A professional colleague and friend of mine shared a story with me today that truly inspired me. I want to share it with you.
My colleague was waiting at a subway platform one night last week. He noticed a young Mother, barely 21, who had both a six month old in a stroller and a three year old boy in tow. She was clearly exhausted and he noted that the three year old was pulling at his Mother, asking numerous questions, wanting her total attention.
Beside being exhausted, it was apparent that the Mom was getting agitated and she raised her hand to her son as a warning to stop his behavior. My friend then went over to her and said, “Are these your children?” When she said yes, he started to praise them and her – finding out that she was a single Mom, all alone, without financial or emotional support from the Father of the children.
He also found out that she had two jobs and was working hard to support her children. He acknowledged how difficult this must be for her and how much admiration he had for all the efforts single parents have to make. He then said to her, “As hard as it is for you, you don’t want to hit him, when you are only three, you can’t be responsible for anything.” He then spoke to the three year old boy and encouraged him to love his Mom as they needed to take care of each other.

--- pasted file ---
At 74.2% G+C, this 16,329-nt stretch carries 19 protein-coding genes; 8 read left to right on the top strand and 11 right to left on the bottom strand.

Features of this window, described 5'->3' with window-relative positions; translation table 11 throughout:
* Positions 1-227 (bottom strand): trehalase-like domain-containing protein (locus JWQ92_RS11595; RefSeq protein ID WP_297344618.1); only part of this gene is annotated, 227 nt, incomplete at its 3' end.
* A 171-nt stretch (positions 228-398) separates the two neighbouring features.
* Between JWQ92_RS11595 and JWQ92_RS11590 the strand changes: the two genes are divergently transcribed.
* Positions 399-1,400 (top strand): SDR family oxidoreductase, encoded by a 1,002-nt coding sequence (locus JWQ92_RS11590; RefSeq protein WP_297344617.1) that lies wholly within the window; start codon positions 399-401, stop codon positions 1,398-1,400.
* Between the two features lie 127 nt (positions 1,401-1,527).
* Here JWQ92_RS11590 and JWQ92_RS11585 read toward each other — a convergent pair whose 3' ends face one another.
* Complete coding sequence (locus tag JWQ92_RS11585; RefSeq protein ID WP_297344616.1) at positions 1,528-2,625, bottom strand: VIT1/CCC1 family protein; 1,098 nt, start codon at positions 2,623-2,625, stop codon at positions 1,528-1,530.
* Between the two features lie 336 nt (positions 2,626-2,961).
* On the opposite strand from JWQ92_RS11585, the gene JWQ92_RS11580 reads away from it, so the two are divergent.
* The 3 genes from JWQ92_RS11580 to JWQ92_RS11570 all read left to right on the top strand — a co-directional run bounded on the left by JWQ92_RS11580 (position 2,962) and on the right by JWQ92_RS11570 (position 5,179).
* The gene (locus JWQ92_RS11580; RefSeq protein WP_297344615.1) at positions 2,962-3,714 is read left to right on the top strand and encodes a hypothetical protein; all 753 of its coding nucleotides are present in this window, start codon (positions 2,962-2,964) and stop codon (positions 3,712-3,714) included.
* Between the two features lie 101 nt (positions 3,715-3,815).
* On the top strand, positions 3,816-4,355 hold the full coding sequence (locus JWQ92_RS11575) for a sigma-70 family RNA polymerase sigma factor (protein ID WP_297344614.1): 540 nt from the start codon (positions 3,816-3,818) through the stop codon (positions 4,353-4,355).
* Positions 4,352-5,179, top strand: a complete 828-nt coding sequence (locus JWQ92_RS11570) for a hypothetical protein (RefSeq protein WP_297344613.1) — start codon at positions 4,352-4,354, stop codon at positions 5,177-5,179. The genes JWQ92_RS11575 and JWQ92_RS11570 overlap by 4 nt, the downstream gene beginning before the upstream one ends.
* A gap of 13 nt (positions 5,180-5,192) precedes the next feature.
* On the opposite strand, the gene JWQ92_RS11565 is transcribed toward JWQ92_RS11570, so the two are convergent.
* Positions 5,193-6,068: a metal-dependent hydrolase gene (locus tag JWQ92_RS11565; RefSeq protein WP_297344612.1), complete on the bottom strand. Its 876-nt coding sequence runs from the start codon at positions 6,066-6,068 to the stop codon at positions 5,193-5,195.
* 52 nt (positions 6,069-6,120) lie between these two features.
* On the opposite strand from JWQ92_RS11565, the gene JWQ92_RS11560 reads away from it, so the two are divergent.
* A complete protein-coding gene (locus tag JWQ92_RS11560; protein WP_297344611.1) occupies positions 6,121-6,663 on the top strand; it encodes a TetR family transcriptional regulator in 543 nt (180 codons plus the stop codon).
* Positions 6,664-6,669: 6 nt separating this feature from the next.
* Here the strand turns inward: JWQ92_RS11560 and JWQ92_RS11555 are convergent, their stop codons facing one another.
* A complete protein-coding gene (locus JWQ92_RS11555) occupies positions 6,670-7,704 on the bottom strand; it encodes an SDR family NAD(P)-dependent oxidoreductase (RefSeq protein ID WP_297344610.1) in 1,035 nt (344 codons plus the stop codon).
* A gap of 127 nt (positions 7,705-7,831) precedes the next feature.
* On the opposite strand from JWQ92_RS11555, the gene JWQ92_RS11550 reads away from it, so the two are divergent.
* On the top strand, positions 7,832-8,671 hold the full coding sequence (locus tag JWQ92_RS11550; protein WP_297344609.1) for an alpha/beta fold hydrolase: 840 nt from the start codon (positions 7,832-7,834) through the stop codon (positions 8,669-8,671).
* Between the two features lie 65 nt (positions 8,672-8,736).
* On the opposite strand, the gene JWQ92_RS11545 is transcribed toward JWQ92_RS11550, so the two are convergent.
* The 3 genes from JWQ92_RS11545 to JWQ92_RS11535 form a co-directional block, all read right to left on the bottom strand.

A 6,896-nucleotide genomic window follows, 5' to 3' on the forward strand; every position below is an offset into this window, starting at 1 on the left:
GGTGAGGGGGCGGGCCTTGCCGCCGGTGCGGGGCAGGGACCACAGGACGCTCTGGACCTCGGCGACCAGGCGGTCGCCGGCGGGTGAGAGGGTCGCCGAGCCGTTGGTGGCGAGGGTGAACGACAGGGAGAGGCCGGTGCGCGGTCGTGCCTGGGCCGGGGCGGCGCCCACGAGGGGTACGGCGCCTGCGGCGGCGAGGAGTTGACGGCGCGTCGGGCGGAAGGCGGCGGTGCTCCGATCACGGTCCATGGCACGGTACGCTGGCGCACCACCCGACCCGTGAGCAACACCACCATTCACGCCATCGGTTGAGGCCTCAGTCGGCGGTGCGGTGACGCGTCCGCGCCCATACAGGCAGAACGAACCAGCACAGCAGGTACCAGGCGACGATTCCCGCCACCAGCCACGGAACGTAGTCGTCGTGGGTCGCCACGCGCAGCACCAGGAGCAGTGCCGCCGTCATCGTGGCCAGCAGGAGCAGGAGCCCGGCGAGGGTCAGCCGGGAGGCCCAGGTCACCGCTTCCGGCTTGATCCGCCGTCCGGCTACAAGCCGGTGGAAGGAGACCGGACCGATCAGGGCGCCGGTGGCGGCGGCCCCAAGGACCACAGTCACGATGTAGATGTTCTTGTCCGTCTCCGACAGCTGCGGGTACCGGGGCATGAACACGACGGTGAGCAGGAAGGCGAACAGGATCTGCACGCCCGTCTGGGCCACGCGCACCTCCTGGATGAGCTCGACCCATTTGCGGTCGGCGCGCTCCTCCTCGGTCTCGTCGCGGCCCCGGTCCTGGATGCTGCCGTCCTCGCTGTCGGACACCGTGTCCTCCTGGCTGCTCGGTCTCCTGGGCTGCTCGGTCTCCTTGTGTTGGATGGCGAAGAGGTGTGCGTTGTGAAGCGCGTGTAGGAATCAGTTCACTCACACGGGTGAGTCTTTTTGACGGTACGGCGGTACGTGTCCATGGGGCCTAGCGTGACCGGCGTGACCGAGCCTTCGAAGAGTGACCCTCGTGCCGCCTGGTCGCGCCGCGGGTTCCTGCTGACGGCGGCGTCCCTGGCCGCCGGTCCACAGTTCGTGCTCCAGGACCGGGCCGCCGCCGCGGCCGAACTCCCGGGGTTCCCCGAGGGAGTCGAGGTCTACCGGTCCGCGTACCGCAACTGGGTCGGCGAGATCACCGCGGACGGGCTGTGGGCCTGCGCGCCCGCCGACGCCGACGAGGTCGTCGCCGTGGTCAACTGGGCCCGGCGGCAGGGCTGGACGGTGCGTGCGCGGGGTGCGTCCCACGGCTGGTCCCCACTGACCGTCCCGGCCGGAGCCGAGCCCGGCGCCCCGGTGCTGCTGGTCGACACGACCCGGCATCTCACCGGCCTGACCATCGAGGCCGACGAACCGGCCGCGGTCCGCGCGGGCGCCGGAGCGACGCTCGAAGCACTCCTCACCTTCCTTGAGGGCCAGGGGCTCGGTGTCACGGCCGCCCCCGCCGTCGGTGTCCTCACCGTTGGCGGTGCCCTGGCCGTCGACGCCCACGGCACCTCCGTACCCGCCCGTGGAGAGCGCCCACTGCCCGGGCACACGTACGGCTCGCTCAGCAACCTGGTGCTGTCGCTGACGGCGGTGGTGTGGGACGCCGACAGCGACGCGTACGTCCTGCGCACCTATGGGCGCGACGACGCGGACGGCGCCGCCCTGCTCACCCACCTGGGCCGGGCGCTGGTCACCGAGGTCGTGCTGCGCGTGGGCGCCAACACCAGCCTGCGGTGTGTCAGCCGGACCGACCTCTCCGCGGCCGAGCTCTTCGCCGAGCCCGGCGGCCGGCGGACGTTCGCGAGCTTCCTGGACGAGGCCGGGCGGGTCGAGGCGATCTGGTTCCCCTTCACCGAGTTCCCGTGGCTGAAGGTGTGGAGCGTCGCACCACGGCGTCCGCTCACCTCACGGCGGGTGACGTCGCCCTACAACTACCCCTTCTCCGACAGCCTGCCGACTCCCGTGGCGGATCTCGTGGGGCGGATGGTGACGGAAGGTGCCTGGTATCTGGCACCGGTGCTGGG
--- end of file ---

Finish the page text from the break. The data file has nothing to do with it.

With those words, tears started flowing from the Mom. She was able to release some of her burden, at least for a moment. When I heard this story, I was moved that my friend took the time to engage with this young Mother, whom he will likely never see again. I have no doubt he made a lasting impression on this woman, who does have a heavy burden and few supports.
How often do we see things like this in our lives and fail to demonstrate any understanding or empathy for the people involved? Actions like these take real courage and awareness. It’s a great example of love in action.
This is part 11 of the series Meditations on Wellbeing. In this series Psychotherapist and Life Coach Richard Killion shares experiences from his corner of the world. Enjoy his succinct, insightful bits about human behavior and mental wellbeing.
About the Author
Richard Killion is a Licensed Psychotherapist and Life Coach with over 18 years of experience consulting individuals, groups and organizations. From a coaching perspective, Richard helps people succeed with life transitions. As a therapist he works with clients needing assistance with anxiety, depression, grief and loss, relationship issues and communications.